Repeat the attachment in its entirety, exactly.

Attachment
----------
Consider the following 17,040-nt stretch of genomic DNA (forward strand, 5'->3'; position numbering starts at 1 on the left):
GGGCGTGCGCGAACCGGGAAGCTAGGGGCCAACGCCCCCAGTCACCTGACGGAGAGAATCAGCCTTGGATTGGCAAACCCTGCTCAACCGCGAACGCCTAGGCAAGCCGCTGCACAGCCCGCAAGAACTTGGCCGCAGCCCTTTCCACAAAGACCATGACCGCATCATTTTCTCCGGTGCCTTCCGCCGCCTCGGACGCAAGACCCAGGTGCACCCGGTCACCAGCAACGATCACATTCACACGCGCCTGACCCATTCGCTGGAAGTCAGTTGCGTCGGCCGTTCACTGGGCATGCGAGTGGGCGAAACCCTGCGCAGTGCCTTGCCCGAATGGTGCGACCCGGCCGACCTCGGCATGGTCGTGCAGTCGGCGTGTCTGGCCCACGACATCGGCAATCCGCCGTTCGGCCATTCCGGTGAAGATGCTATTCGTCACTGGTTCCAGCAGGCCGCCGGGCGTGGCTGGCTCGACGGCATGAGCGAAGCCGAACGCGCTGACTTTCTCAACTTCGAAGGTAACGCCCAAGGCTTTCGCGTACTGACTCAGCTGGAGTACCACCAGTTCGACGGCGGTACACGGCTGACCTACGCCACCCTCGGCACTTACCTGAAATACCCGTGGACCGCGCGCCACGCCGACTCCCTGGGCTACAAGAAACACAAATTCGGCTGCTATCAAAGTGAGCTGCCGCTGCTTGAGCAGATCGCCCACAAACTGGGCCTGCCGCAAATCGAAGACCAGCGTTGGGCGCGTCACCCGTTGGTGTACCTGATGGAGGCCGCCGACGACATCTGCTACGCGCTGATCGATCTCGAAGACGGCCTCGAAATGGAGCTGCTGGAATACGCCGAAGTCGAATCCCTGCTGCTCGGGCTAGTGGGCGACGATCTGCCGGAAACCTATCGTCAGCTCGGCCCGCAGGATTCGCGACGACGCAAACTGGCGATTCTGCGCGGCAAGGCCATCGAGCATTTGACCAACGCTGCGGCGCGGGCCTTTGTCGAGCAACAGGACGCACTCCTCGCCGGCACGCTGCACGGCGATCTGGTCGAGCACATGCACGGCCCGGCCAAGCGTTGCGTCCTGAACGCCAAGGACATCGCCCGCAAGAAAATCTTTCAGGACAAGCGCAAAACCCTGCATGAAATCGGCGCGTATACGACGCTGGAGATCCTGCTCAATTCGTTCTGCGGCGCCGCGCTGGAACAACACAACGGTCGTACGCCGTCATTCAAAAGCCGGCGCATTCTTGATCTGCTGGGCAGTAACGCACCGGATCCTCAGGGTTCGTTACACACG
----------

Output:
Consider the following 17,040-nt stretch of genomic DNA (forward strand, 5'->3'; position numbering starts at 1 on the left):
GGGCGTGCGCGAACCGGGAAGCTAGGGGCCAACGCCCCCAGTCACCTGACGGAGAGAATCAGCCTTGGATTGGCAAACCCTGCTCAACCGCGAACGCCTAGGCAAGCCGCTGCACAGCCCGCAAGAACTTGGCCGCAGCCCTTTCCACAAAGACCATGACCGCATCATTTTCTCCGGTGCCTTCCGCCGCCTCGGACGCAAGACCCAGGTGCACCCGGTCACCAGCAACGATCACATTCACACGCGCCTGACCCATTCGCTGGAAGTCAGTTGCGTCGGCCGTTCACTGGGCATGCGAGTGGGCGAAACCCTGCGCAGTGCCTTGCCCGAATGGTGCGACCCGGCCGACCTCGGCATGGTCGTGCAGTCGGCGTGTCTGGCCCACGACATCGGCAATCCGCCGTTCGGCCATTCCGGTGAAGATGCTATTCGTCACTGGTTCCAGCAGGCCGCCGGGCGTGGCTGGCTCGACGGCATGAGCGAAGCCGAACGCGCTGACTTTCTCAACTTCGAAGGTAACGCCCAAGGCTTTCGCGTACTGACTCAGCTGGAGTACCACCAGTTCGACGGCGGTACACGGCTGACCTACGCCACCCTCGGCACTTACCTGAAATACCCGTGGACCGCGCGCCACGCCGACTCCCTGGGCTACAAGAAACACAAATTCGGCTGCTATCAAAGTGAGCTGCCGCTGCTTGAGCAGATCGCCCACAAACTGGGCCTGCCGCAAATCGAAGACCAGCGTTGGGCGCGTCACCCGTTGGTGTACCTGATGGAGGCCGCCGACGACATCTGCTACGCGCTGATCGATCTCGAAGACGGCCTCGAAATGGAGCTGCTGGAATACGCCGAAGTCGAATCCCTGCTGCTCGGGCTAGTGGGCGACGATCTGCCGGAAACCTATCGTCAGCTCGGCCCGCAGGATTCGCGACGACGCAAACTGGCGATTCTGCGCGGCAAGGCCATCGAGCATTTGACCAACGCTGCGGCGCGGGCCTTTGTCGAGCAACAGGACGCACTCCTCGCCGGCACGCTGCACGGCGATCTGGTCGAGCACATGCACGGCCCGGCCAAGCGTTGCGTCCTGAACGCCAAGGACATCGCCCGCAAGAAAATCTTTCAGGACAAGCGCAAAACCCTGCATGAAATCGGCGCGTATACGACGCTGGAGATCCTGCTCAATTCGTTCTGCGGCGCCGCGCTGGAACAACACAACGGTCGTACGCCGTCATTCAAAAGCCGGCGCATTCTTGATCTGCTGGGCAGTAACGCACCGGATCCTCAGGGTTCGTTACACACG